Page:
5 Benefits of a Digitalised Healthcare System

By Maya Miller

Digital solution

With industries across the world quickly shifting to digital platforms, healthcare is by no means falling behind. In 2019, the National Health Service (NHS) introduced the NHSX, bringing together teams from the Department of Health and Social Care, NHS England, and NHS Improvement to drive digital transformation in the industry. Since then, the NHSX has brought care homes into the future by providing broadband deals and iPads, activated legislation for secure data sharing across the NHS network, and enabled 99% of all GP practitioners to do video consultations. Private health providers have also shifted to digital platforms, improving the quality of healthcare provided to patients nationwide while enjoying massive benefits, such as:

Improved access and responsiveness

Digital health technologies such as telemedicine and mobile phone applications help healthcare professionals provide better support to their patients – no matter where they are. The World Health Organization also notes that digital technologies provide more opportunities for self-care through remote monitoring devices and wearables.

This frees up important healthcare resources and allows professionals to tend to more urgent cases. Moreover, this expands the healthcare network to remote and rural areas that would otherwise lack the necessary support. Patients who are incapable of making long trips to hospitals and clinics for routine appointments may instead do teleconsultations. This has the added benefit of reducing the number of house calls doctors are required to make.

Centralisation of patient information

Hospitals and care facilities have long relied on paper-based systems to keep patient records. Tracking appointments, prescriptions, and procedures can be taxing on resources, and sharing information from one facility to the other can be a logistic nightmare.

Thankfully, the digitalisation of records has made this process simpler. Verizon Connect explains that replacing paperwork with digital systems can help staff make more efficient use of their time by capturing information electronically and holding it in the same central location. By storing information on a system that can be accessed by any qualified individual at any time, patients can have one centralised record that is easily updated by their doctors. Struggles with data loss could soon be a thing of the past.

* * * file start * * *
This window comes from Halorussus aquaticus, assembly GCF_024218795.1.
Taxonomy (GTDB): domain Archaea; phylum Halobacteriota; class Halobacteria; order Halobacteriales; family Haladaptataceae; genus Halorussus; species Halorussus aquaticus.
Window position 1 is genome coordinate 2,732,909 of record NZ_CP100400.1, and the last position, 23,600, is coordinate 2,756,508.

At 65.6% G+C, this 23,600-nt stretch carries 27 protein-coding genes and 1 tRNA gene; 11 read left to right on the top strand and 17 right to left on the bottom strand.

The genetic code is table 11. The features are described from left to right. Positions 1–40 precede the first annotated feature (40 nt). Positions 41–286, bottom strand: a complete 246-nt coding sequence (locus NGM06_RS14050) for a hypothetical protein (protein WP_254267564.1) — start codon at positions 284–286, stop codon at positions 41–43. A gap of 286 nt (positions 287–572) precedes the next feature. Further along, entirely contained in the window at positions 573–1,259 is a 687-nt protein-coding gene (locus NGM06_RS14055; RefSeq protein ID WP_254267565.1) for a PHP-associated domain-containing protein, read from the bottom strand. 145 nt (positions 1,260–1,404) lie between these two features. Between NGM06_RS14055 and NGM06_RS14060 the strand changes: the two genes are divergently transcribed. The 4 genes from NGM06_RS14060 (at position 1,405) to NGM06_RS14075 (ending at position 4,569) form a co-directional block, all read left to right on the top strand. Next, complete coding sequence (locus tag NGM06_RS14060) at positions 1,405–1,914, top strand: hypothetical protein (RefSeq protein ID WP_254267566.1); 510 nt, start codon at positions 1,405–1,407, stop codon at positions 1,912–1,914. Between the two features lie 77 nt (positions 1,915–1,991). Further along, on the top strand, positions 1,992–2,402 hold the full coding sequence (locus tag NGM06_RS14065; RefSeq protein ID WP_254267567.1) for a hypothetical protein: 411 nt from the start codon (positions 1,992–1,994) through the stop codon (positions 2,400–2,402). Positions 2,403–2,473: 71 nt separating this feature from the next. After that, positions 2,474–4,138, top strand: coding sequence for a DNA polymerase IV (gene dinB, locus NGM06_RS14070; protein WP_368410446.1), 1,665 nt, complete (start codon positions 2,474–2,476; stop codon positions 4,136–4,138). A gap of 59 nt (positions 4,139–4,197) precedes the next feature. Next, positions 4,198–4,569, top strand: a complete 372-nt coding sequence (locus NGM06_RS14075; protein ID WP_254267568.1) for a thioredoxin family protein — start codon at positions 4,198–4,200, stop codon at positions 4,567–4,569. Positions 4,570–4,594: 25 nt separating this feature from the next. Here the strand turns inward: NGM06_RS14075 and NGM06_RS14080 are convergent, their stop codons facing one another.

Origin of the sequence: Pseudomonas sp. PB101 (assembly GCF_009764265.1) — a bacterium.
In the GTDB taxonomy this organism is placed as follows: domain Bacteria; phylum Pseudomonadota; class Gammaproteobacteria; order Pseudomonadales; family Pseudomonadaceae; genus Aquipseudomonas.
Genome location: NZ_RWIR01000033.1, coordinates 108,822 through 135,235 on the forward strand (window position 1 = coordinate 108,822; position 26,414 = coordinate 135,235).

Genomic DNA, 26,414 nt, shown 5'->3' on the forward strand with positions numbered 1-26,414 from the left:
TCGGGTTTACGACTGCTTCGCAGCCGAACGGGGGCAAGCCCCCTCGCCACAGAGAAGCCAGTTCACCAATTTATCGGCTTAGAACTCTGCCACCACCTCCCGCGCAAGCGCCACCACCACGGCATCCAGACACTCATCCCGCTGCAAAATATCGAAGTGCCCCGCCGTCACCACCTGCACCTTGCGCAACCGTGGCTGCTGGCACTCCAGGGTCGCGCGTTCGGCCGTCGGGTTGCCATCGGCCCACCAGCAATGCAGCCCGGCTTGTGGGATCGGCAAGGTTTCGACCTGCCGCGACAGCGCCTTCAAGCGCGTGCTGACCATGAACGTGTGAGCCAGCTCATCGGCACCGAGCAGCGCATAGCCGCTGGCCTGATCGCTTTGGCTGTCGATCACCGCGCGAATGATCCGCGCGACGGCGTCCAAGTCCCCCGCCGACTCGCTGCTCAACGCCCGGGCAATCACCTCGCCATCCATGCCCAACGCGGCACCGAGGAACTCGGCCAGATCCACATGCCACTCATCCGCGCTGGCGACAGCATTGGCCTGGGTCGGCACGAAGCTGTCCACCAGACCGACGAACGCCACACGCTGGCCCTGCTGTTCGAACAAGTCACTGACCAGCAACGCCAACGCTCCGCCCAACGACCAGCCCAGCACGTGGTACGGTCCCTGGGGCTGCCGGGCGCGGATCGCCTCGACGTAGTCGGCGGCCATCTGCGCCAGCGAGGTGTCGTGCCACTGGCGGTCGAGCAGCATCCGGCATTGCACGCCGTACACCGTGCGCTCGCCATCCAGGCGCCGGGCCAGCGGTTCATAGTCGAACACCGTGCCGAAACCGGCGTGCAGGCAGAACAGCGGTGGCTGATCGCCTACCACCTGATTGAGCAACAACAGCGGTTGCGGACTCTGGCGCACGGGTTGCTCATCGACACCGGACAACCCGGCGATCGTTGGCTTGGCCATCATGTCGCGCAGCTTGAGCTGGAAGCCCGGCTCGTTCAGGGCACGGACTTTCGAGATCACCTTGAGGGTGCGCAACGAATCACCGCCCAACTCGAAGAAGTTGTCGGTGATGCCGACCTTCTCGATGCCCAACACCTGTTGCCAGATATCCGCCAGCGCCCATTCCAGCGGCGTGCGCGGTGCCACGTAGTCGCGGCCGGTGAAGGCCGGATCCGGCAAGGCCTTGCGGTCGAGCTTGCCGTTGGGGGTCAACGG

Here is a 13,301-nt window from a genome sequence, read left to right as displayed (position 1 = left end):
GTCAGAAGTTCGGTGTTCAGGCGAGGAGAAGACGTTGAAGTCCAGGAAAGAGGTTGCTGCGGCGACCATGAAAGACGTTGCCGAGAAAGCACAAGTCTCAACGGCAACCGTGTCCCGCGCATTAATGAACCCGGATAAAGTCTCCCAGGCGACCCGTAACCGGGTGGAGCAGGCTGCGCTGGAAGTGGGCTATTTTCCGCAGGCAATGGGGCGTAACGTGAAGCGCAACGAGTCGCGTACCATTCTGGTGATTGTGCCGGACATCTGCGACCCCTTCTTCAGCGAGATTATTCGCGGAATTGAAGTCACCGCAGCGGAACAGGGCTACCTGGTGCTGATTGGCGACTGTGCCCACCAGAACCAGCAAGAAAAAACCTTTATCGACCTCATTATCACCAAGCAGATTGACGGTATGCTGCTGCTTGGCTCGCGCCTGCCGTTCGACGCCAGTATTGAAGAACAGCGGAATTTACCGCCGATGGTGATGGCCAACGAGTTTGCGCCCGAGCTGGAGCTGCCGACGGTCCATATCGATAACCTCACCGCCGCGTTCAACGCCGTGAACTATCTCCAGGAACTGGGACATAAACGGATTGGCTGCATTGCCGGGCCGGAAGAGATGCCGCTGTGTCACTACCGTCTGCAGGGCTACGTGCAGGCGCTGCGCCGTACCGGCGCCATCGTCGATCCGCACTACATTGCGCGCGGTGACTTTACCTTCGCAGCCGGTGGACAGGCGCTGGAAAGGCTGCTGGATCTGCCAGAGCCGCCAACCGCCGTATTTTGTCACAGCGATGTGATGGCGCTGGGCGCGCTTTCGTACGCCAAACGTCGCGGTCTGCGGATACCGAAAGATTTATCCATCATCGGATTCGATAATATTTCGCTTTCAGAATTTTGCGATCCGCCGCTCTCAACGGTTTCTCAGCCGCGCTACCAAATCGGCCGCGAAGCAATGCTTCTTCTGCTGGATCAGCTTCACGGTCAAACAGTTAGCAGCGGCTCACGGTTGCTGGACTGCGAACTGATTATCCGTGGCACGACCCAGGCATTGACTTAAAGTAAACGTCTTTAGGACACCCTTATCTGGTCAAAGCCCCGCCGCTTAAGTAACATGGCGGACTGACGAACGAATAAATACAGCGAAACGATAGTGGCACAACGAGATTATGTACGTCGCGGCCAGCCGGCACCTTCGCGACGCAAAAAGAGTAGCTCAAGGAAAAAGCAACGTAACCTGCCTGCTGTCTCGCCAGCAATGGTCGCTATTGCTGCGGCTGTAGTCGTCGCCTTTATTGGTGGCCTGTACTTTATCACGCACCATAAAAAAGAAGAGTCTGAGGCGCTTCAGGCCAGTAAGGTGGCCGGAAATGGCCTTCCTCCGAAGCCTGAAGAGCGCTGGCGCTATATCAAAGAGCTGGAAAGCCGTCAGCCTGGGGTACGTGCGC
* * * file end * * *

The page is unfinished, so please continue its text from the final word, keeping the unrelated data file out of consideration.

Focus on prevention and faster response times

Digital technologies are capable of alerting healthcare professionals of any changes in their patients’ conditions. Be it through devices that help track heart rate and blood sugar levels, or through easy-to-access medical advice, both patients and doctors can be alerted as to whether or not visits to their GP are necessary.

This reduces emergency room visits, helps patients identify symptoms, and enables doctors to treat symptoms before they get any worse. Moreover, wearables and other gadgets are able to automatically capture relevant patient data to provide doctors with more accurate information about the medical history of their patients.

Automated administrative tasks

Through digitalisation, healthcare professionals are able to spend less time on administrative work and more time on practising medicine. Technologies such as artificial intelligence can be used to take care of repetitive tasks and use predictive analysis to equip the healthcare system for potential doctor shortages and the like.

Meanwhile, electronic bed tracking can give hospital administrators an easy overview of bed availability and status, and admissions, transfers, and discharges can be easily tracked through digital systems.

Future-proofing information systems

A large drawback to using legacy systems is how they are limited by the obsolete technology they run on. Many healthcare institutions that attempted to digitalise early in the past have largely been left behind, continuing to use software that no longer receives updates, or worse yet, software that runs on operating systems that are no longer in use. This results in systems that cannot be updated to address the needs of the evolving healthcare landscape or incorporate newer technology. Moreover, today’s IT professionals may not be equipped to deal with legacy systems, putting organisations at risk of losing data should issues with their systems arise.

By adopting current technology that is developed specifically for their needs, they future-proof their information systems and minimise risk.

With the many benefits digitalisation presents to both patients and healthcare professionals, it’s easy to see why both public and private institutions have opted to adopt digital technologies. If you’re interested in seeing how a digital system can help you, book a demo of our Compucare Suite today.